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Posted by on Mar 9, 2020 in Development, Microsoft Teams | 0 comments

You can now SUBSCRIBE for changes to Team Chats and Private Chats (rather than polling). But, you might have to pay for it…

You can now SUBSCRIBE for changes to Team Chats and Private Chats (rather than polling). But, you might have to pay for it…

Big news for anyone writing applications that need to know when things change in Microsoft Teams. Up until now it’s been quite a complicated process to keep on top of new messages in team channels, or in chats. That’s because the only method of accessing the data was to use a GET method, which returned all data. There aren’t any deltas or ways to just get “message I don’t already know about” so developers had to bring back all the data and then work through it, looking for changes. That’s OK when it’s just new messages, but when you factor in replies and reactions to old messages as well, it’s a fairly involved process. At scale, it’s also a lot of data, meaning that applications get throttled, making the whole thing even more complicated.

As announced last week, fresh into beta are a number of new subscriptions which developers can subscribe to. They are:

  • subscribe to be notified about messages in a specific channel, for a given team ID and channel ID. This subscription covers new messages, replies, edits, reactions and deletes.
  • subscribe to be notified about messages in a specific 1:1 or group chat, for a given chat ID. This subscription covers new messages, replies, edits, reactions and deletes.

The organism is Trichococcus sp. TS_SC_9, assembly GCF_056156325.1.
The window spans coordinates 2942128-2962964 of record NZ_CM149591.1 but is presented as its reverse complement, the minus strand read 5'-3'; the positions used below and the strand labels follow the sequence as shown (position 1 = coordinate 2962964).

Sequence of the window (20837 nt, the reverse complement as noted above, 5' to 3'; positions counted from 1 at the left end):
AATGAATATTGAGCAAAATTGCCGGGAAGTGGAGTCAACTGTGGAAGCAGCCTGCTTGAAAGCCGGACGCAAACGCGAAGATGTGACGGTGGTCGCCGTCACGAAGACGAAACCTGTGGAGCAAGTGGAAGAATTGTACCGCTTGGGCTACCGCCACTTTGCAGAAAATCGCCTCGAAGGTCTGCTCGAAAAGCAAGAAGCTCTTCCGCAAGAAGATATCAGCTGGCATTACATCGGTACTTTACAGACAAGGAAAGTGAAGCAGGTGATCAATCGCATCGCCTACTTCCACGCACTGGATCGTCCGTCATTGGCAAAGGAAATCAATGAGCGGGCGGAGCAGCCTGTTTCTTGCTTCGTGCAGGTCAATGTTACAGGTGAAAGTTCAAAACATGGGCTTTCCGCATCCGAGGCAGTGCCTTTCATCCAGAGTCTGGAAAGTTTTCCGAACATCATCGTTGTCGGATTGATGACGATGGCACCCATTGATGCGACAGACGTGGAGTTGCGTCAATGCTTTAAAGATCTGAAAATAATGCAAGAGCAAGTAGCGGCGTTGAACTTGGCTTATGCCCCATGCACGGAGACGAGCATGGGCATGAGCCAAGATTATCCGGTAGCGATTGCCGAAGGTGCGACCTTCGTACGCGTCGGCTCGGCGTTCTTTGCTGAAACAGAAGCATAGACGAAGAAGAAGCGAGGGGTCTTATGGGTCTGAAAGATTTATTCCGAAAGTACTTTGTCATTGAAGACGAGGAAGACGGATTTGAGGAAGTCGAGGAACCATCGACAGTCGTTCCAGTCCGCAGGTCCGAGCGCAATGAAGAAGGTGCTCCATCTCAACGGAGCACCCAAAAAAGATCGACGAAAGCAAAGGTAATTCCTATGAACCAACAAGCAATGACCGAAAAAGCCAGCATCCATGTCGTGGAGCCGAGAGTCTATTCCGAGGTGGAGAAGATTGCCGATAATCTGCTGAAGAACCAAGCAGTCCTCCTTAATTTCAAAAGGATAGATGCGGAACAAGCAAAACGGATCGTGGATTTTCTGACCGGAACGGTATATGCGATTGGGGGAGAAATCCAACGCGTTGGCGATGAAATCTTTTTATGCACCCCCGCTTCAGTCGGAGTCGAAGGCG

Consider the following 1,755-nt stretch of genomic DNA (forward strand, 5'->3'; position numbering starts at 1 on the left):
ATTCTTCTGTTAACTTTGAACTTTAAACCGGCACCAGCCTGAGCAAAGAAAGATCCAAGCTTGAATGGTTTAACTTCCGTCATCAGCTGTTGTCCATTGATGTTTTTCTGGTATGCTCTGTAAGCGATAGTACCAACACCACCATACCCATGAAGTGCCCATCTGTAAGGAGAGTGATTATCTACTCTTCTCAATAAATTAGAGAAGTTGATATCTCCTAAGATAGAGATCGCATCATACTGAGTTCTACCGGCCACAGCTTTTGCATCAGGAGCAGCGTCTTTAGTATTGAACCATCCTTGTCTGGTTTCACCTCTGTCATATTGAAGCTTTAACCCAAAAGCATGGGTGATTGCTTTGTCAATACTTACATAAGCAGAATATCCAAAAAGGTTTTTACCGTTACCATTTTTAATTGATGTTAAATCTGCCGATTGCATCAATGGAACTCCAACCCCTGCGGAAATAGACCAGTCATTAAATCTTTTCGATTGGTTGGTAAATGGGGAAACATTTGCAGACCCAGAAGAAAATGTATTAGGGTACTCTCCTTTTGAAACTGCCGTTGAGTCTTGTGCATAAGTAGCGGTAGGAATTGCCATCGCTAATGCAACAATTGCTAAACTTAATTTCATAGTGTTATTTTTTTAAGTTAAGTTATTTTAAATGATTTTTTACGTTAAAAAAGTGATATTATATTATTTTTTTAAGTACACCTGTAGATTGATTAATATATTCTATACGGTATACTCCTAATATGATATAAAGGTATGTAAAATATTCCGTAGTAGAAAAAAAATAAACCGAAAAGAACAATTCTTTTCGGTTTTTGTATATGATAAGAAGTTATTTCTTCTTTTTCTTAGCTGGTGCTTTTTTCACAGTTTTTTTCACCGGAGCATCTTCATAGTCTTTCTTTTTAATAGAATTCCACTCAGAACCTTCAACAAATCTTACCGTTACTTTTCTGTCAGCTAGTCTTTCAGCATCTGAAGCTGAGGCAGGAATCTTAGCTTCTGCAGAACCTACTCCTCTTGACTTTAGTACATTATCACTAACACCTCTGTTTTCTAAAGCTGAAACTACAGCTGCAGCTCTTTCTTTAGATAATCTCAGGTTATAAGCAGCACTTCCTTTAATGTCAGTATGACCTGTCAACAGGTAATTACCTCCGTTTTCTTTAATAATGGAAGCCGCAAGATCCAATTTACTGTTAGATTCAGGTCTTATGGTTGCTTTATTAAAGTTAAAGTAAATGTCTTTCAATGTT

• subscribe to all messages in a tenant. This is a very exciting new type of subscription that I’ve been asking for since I can remember!
  • subscribe to all chat messages in a tenant. Again, very exciting

This subscription approach isn’t new, there are other workloads in Microsoft Graph which use this. The general idea is that you tell Graph what you want to be notified about, and where it should notify you (by specifying a URL). Then, every time something happens, Graph will call that URL with the details of what happened. This means there is no longer a need to poll for changes, and iterate through data that might or might not be new – applications can do an initial poll and then just get “drip fed” new changes as they happen.

Free for now…

The last two subscriptions in that list (the tenant-wide ones) are currently free to use, in the same way that other subscriptions are. There is, however, a specific note against these two subscriptions that when they reach GA status, charges may apply.

Exciting and Sensible

I think this is great news. These tenant-wide subscriptions are the right way for developers to access Teams data at scale, and will help people build better applications to integrate with Microsoft Teams.

I’ve been asking since the UCMA days for a way to access data at the tenant level, and it’s very exciting to see this now coming. I’m looking forward to seeing how we can use this new method of accessing Teams data.

Look out for more blog posts in the coming days and weeks about how to set up these subscriptions – there are some interesting and unique new features that the Teams team have implemented.

In the meantime, there is a sample application you can look at.

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